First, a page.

Interventions May Help Kids Learn the ABCs of Executive Functioning

Executive functioning (EF), a set of cognitive processes associated with inhibitory control, working memory, and attention shifting, can make or break a student’s early days in the classroom. While the stress-inducing living conditions associated with poverty have been linked to delayed development of executive function, research in Psychological Science suggests that EF interventions can help children from lower socioeconomic backgrounds close the gap.

A longitudinal study that followed 356 low-income children from preschool Head Start centers in Pennsylvania through third grade found that children with the lowest EF scores – that is, those who had lower verbal and nonverbal IQ scores, fewer attentional skills, and less social-emotional competence – benefitted most from intervention. Over the course of a year, children in the Research-Based Development Informed (REDI) intervention group participated in daily interactive readings, sound games, and lessons on emotional regulation.

Annual reviews through third grade (when the children were 7 to 8 years old) revealed that children in the low EF intervention group continued to score below grade-level expectations on measures of reading fluency, mathematics skills and writing ability, said co-author Tyler Sasser, a psychiatrist at the Seattle Children’s Hospital in Washington. But they didn’t fall as far behind as they might have otherwise.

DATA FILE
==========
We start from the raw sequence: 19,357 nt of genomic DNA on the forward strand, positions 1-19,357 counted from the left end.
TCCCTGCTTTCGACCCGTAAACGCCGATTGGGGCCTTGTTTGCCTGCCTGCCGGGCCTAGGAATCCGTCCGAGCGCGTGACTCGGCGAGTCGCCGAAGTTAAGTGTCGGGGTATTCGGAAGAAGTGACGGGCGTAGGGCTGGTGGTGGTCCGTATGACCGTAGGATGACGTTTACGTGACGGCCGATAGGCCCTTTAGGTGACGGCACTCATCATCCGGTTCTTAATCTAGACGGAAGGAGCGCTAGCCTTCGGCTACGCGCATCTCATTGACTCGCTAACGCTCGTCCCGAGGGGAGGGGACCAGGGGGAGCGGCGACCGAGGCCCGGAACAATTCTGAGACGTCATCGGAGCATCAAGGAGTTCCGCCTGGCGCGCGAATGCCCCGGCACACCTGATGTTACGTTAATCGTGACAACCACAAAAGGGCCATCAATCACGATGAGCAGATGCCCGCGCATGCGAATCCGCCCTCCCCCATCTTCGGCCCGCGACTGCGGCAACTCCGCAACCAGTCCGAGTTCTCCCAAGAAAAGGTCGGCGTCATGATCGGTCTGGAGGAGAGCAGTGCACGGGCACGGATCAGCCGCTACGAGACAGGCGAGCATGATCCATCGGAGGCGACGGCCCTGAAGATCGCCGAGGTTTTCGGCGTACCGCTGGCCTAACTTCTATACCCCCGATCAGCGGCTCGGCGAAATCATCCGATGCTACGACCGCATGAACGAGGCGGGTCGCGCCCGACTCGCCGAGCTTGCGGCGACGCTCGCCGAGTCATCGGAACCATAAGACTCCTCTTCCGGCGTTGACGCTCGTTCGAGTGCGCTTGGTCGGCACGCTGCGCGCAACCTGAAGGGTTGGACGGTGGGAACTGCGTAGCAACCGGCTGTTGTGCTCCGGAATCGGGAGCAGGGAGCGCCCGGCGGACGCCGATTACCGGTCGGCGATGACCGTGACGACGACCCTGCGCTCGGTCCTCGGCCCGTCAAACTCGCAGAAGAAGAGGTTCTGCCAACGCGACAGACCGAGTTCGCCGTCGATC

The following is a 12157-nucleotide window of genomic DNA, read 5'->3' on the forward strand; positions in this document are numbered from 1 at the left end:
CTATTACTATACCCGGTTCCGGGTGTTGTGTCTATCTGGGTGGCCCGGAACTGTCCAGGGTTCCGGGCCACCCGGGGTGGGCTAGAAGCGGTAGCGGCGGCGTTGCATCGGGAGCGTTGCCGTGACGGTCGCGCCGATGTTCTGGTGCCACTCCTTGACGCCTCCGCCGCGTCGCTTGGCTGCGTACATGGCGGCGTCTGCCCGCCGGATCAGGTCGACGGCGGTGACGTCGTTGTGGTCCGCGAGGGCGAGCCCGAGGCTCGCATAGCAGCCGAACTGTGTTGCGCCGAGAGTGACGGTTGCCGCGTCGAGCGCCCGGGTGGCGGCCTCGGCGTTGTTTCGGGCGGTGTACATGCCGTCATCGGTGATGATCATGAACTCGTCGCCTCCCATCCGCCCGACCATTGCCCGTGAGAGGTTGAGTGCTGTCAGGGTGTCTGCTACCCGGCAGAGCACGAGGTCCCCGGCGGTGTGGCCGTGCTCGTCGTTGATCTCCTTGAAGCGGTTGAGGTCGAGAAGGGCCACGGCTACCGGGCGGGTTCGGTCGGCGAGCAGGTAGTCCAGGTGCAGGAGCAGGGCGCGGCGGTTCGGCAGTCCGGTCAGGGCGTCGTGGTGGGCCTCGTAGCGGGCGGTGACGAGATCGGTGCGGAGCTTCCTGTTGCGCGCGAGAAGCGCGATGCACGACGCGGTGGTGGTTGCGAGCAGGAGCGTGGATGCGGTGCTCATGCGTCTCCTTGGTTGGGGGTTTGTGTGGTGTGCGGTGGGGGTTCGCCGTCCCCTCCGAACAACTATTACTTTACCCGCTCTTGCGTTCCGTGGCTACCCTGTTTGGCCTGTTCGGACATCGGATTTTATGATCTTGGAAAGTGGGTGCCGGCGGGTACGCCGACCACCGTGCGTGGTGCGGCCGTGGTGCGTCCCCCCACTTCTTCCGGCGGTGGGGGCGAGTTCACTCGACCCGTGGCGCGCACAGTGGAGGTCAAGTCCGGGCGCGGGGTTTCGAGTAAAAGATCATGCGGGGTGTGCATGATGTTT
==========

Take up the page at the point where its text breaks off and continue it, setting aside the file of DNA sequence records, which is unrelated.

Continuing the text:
“The REDI intervention did not ‘normalize’ the EF of the children in the lowest EF group, but they were better off in EF and 3rd grade academic functioning than children in the control condition,” Sasser said.

This may be because practicing cognitive and social-emotional skills, such as considering a friend’s feelings or taking a deep breath before expressing yourself in anger, at a young age can help students gain “top-down control over bottom-up impulses,” said Sasser. Interactive readings, which prompt children to engage with their teacher about why things are happening in a story, may also foster stronger language, literacy, and reasoning skills.

“Repeating this practice over and over may strengthen a child’s EF skills,” he explained.

High EF children also benefitted from the enriched classroom time, the authors wrote, whereas those with moderate EF experienced little effect. Further research is still needed to examine why REDI interventions seem to improve outcomes for low EF children but have comparatively little impact on their higher EF peers, Sasser said.

It is also still unclear if the program’s effect was due to a single component of the REDI intervention or the combination of early literacy and social-emotion skills instruction.

“I’m very interested in the degree to which directly targeting EF contributes to later academic and social-emotional functioning, which are really the most meaningful outcomes of all,” Sasser added.


Sasser, T. R., Bierman, K. L., Heinrichs, B., & Nix, R. L. (2017). Preschool intervention can promote sustained growth in the executive-function skills of children exhibiting early deficits. Psychological Science, 28(12), 1719-1730. doi:10.1177/0956797617711640


I think this project was missing the latest brain information. A core issue on developing the neurons for EF is to reduce anxiety with appropriate responses to children’s behaviors.

Thank you for your comment. Reading about EF deficits among lower-income kids had me thinking that these were just the affects of anxiety. I’ll have to look for the research you mention. I had seen somewhere else that the best predictor of a child’s emotional regulation is the financial stability of his or her parents. Somehow I don’t foresee a big push toward more financial equality in the US’’s future.

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